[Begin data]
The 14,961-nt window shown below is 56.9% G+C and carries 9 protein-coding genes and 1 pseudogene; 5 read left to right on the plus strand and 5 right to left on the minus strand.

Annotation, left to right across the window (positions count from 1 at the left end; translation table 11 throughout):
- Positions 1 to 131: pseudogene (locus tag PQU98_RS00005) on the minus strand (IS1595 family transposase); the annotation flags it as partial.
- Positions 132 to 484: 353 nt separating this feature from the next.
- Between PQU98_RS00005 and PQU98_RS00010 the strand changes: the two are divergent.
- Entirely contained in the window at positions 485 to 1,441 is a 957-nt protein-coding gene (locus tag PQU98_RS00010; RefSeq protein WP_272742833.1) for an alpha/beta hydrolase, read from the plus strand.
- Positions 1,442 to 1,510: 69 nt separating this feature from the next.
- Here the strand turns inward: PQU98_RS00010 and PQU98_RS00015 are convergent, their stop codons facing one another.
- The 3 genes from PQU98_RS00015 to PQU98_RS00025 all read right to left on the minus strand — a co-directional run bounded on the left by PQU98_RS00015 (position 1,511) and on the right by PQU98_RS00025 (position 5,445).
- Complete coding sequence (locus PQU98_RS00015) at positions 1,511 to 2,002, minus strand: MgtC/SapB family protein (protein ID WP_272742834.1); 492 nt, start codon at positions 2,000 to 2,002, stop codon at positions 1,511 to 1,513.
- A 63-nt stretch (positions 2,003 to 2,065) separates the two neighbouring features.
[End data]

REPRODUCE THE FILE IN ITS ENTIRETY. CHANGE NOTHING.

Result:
The 14,961-nt window shown below is 56.9% G+C and carries 9 protein-coding genes and 1 pseudogene; 5 read left to right on the plus strand and 5 right to left on the minus strand.

Annotation, left to right across the window (positions count from 1 at the left end; translation table 11 throughout):
- Positions 1 to 131: pseudogene (locus tag PQU98_RS00005) on the minus strand (IS1595 family transposase); the annotation flags it as partial.
- Positions 132 to 484: 353 nt separating this feature from the next.
- Between PQU98_RS00005 and PQU98_RS00010 the strand changes: the two are divergent.
- Entirely contained in the window at positions 485 to 1,441 is a 957-nt protein-coding gene (locus tag PQU98_RS00010; RefSeq protein WP_272742833.1) for an alpha/beta hydrolase, read from the plus strand.
- Positions 1,442 to 1,510: 69 nt separating this feature from the next.
- Here the strand turns inward: PQU98_RS00010 and PQU98_RS00015 are convergent, their stop codons facing one another.
- The 3 genes from PQU98_RS00015 to PQU98_RS00025 all read right to left on the minus strand — a co-directional run bounded on the left by PQU98_RS00015 (position 1,511) and on the right by PQU98_RS00025 (position 5,445).
- Complete coding sequence (locus PQU98_RS00015) at positions 1,511 to 2,002, minus strand: MgtC/SapB family protein (protein ID WP_272742834.1); 492 nt, start codon at positions 2,000 to 2,002, stop codon at positions 1,511 to 1,513.
- A 63-nt stretch (positions 2,003 to 2,065) separates the two neighbouring features.